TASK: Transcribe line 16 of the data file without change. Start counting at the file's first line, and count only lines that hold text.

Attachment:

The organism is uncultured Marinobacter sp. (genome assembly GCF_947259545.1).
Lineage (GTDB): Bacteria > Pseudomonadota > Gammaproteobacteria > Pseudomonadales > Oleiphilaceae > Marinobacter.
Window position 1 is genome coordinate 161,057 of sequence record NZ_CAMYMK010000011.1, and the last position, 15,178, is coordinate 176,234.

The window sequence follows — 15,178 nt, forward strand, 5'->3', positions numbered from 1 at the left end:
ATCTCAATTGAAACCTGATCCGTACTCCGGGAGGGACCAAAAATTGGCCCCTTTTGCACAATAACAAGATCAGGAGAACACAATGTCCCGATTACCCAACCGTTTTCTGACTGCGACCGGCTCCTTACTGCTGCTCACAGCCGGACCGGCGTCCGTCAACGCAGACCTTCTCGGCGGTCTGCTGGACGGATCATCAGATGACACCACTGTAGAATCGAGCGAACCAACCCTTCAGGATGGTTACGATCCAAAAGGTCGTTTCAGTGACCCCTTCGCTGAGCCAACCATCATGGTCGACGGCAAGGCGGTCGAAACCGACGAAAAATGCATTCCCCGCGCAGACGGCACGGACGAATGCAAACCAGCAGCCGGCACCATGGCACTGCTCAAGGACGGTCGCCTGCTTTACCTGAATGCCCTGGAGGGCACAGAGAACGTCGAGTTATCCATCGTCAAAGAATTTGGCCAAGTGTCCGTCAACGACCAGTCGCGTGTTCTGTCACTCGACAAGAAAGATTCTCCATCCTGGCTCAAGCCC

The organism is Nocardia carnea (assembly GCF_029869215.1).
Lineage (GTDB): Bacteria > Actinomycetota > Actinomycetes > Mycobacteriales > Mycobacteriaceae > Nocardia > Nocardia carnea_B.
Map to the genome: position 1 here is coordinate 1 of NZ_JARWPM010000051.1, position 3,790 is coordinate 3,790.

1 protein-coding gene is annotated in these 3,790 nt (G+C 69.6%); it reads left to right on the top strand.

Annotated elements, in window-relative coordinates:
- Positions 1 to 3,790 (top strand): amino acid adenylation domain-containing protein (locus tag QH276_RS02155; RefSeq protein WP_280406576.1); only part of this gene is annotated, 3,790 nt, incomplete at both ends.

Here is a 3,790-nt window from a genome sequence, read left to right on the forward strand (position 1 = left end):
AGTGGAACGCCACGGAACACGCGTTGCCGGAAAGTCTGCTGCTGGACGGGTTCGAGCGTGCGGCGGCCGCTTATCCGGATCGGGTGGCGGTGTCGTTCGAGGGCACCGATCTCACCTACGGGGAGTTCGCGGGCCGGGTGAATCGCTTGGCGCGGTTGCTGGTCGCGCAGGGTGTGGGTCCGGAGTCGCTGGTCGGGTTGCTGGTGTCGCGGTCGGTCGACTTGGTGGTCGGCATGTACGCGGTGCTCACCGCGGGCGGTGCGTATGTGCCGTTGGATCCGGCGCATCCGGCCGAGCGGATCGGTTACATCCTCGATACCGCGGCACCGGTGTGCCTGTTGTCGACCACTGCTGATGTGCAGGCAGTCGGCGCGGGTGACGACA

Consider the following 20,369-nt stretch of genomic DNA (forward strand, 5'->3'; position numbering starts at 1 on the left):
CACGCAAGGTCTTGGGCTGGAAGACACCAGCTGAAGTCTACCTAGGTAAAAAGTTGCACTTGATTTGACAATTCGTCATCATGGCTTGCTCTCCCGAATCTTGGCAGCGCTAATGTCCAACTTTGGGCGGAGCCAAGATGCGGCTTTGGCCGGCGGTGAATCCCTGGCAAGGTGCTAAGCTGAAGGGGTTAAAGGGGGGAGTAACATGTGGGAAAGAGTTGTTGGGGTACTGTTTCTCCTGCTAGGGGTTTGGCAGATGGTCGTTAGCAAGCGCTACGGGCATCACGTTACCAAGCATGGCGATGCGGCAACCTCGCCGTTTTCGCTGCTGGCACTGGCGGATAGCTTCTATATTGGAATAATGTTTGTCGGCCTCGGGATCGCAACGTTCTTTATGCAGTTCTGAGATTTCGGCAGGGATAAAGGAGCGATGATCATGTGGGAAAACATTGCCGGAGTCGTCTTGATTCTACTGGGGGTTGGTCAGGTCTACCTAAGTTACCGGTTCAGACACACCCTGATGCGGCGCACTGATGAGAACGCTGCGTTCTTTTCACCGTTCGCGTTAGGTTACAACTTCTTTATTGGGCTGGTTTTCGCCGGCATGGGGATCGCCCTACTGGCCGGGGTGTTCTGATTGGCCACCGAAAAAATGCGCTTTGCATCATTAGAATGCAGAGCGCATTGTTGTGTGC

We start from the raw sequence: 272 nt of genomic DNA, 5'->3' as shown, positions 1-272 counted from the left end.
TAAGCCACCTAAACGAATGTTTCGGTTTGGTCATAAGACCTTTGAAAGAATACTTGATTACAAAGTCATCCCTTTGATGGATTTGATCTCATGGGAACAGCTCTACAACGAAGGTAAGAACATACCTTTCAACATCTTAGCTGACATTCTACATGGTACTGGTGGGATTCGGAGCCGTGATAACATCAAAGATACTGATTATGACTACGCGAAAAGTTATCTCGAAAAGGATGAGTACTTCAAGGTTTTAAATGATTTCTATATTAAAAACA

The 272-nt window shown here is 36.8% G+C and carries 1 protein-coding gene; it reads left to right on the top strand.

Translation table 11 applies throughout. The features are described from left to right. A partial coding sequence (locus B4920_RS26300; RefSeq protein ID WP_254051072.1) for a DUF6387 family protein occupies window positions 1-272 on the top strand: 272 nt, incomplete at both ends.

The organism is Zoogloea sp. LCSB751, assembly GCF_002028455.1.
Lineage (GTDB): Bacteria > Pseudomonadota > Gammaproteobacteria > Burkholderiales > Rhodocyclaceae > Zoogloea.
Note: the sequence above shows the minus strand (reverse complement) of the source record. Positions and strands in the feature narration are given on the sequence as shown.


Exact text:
We start from the raw sequence: 272 nt of genomic DNA, 5'->3' as shown, positions 1-272 counted from the left end.